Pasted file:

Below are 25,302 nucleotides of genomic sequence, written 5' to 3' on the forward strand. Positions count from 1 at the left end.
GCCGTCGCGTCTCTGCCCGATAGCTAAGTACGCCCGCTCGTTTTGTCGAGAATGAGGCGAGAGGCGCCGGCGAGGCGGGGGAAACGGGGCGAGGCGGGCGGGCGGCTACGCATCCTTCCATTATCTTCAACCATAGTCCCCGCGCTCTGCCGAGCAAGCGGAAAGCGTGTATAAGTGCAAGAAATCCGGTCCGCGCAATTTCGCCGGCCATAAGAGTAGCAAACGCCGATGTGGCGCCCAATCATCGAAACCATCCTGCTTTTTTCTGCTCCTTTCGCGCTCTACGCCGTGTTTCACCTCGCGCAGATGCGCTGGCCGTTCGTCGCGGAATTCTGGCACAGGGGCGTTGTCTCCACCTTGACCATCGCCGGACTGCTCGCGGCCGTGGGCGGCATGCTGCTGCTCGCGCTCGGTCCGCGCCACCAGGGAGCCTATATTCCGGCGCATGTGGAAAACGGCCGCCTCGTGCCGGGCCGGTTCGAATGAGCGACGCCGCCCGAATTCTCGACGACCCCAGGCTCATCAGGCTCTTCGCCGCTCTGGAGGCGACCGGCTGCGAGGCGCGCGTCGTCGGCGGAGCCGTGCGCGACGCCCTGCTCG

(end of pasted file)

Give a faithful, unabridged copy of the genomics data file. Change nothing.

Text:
Below are 25,302 nucleotides of genomic sequence, written 5' to 3' on the forward strand. Positions count from 1 at the left end.
GCCGTCGCGTCTCTGCCCGATAGCTAAGTACGCCCGCTCGTTTTGTCGAGAATGAGGCGAGAGGCGCCGGCGAGGCGGGGGAAACGGGGCGAGGCGGGCGGGCGGCTACGCATCCTTCCATTATCTTCAACCATAGTCCCCGCGCTCTGCCGAGCAAGCGGAAAGCGTGTATAAGTGCAAGAAATCCGGTCCGCGCAATTTCGCCGGCCATAAGAGTAGCAAACGCCGATGTGGCGCCCAATCATCGAAACCATCCTGCTTTTTTCTGCTCCTTTCGCGCTCTACGCCGTGTTTCACCTCGCGCAGATGCGCTGGCCGTTCGTCGCGGAATTCTGGCACAGGGGCGTTGTCTCCACCTTGACCATCGCCGGACTGCTCGCGGCCGTGGGCGGCATGCTGCTGCTCGCGCTCGGTCCGCGCCACCAGGGAGCCTATATTCCGGCGCATGTGGAAAACGGCCGCCTCGTGCCGGGCCGGTTCGAATGAGCGACGCCGCCCGAATTCTCGACGACCCCAGGCTCATCAGGCTCTTCGCCGCTCTGGAGGCGACCGGCTGCGAGGCGCGCGTCGTCGGCGGAGCCGTGCGCGACGCCCTGCTCG